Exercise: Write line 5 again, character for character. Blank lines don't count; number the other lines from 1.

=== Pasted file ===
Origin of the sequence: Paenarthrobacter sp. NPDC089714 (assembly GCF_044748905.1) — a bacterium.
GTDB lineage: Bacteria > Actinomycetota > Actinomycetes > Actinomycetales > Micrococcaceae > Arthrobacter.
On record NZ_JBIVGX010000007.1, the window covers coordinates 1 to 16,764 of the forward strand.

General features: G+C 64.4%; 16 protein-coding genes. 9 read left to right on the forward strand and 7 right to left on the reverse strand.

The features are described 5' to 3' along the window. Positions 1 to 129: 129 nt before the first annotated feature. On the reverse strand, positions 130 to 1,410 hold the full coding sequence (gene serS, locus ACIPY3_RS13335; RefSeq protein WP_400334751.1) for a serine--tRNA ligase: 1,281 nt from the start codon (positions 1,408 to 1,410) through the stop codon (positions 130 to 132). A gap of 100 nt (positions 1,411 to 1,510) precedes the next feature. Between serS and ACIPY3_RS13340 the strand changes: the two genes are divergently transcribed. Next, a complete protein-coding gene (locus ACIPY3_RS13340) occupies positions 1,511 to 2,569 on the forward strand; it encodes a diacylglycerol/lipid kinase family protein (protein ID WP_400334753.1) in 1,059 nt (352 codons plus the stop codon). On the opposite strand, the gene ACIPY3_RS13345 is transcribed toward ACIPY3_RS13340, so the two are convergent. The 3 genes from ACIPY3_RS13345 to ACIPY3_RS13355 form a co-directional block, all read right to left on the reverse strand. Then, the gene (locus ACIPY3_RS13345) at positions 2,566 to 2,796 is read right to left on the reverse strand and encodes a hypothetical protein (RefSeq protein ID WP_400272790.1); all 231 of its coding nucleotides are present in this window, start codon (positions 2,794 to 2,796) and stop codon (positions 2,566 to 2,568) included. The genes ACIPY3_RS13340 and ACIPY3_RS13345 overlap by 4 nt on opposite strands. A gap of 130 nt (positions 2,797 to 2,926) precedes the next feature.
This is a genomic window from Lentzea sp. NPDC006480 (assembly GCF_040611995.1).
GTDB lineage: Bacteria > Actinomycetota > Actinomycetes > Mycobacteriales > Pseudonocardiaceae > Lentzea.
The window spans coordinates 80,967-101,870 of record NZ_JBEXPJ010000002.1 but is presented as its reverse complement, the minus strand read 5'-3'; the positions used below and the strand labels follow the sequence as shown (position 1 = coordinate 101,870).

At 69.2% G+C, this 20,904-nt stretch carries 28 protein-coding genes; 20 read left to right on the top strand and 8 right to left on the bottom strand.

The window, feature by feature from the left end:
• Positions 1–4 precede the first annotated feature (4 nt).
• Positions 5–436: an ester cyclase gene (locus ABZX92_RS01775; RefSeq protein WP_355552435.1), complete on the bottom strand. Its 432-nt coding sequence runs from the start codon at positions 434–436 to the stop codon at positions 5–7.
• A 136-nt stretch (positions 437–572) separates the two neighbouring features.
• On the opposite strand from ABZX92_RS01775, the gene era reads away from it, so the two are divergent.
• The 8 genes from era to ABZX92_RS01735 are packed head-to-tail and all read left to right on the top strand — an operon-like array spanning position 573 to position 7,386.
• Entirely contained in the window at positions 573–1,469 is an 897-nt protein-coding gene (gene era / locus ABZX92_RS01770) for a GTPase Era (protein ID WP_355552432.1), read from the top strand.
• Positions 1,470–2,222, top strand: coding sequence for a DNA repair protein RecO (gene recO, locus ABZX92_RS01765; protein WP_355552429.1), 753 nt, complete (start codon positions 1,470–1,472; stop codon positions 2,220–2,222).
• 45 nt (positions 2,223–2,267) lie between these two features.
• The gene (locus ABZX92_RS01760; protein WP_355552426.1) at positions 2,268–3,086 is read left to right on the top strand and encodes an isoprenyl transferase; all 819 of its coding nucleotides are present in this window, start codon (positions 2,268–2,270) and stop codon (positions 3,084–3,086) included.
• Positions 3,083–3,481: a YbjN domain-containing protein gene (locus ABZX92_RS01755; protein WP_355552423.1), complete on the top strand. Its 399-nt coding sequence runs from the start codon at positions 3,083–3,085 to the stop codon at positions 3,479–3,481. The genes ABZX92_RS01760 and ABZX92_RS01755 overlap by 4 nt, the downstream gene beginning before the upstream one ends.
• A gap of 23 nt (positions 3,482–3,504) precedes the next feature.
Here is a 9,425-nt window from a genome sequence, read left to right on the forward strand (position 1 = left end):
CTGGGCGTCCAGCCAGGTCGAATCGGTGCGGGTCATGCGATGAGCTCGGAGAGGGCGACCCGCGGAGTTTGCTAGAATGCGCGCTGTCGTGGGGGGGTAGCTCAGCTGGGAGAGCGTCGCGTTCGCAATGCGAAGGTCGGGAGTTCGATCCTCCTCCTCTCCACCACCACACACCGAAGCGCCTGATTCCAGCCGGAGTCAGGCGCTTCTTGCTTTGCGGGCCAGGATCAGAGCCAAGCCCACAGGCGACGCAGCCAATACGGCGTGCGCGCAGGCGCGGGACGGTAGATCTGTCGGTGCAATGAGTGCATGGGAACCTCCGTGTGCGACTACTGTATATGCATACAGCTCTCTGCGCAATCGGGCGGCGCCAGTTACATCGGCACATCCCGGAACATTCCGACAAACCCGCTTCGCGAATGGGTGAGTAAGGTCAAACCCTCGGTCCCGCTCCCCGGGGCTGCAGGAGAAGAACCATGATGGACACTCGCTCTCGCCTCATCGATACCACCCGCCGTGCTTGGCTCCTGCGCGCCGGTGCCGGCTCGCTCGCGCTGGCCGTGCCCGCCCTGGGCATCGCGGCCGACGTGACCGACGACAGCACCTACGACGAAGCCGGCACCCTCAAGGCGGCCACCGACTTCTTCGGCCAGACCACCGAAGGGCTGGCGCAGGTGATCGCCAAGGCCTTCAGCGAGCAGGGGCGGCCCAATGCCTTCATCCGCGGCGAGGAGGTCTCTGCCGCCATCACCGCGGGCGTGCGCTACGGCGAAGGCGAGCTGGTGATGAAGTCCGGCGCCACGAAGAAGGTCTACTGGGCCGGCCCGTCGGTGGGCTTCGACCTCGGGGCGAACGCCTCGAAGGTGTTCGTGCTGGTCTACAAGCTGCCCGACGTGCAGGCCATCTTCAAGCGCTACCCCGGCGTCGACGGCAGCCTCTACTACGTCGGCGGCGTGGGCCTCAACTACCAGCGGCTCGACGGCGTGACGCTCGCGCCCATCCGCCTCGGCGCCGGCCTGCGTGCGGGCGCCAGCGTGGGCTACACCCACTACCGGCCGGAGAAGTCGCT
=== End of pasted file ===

The features are described 5' to 3' along the window. Positions 1 to 129: 129 nt before the first annotated feature. On the reverse strand, positions 130 to 1,410 hold the full coding sequence (gene serS, locus ACIPY3_RS13335; RefSeq protein WP_400334751.1) for a serine--tRNA ligase: 1,281 nt from the start codon (positions 1,408 to 1,410) through the stop codon (positions 130 to 132). A gap of 100 nt (positions 1,411 to 1,510) precedes the next feature. Between serS and ACIPY3_RS13340 the strand changes: the two genes are divergently transcribed. Next, a complete protein-coding gene (locus ACIPY3_RS13340) occupies positions 1,511 to 2,569 on the forward strand; it encodes a diacylglycerol/lipid kinase family protein (protein ID WP_400334753.1) in 1,059 nt (352 codons plus the stop codon). On the opposite strand, the gene ACIPY3_RS13345 is transcribed toward ACIPY3_RS13340, so the two are convergent. The 3 genes from ACIPY3_RS13345 to ACIPY3_RS13355 form a co-directional block, all read right to left on the reverse strand. Then, the gene (locus ACIPY3_RS13345) at positions 2,566 to 2,796 is read right to left on the reverse strand and encodes a hypothetical protein (RefSeq protein ID WP_400272790.1); all 231 of its coding nucleotides are present in this window, start codon (positions 2,794 to 2,796) and stop codon (positions 2,566 to 2,568) included. The genes ACIPY3_RS13340 and ACIPY3_RS13345 overlap by 4 nt on opposite strands. A gap of 130 nt (positions 2,797 to 2,926) precedes the next feature.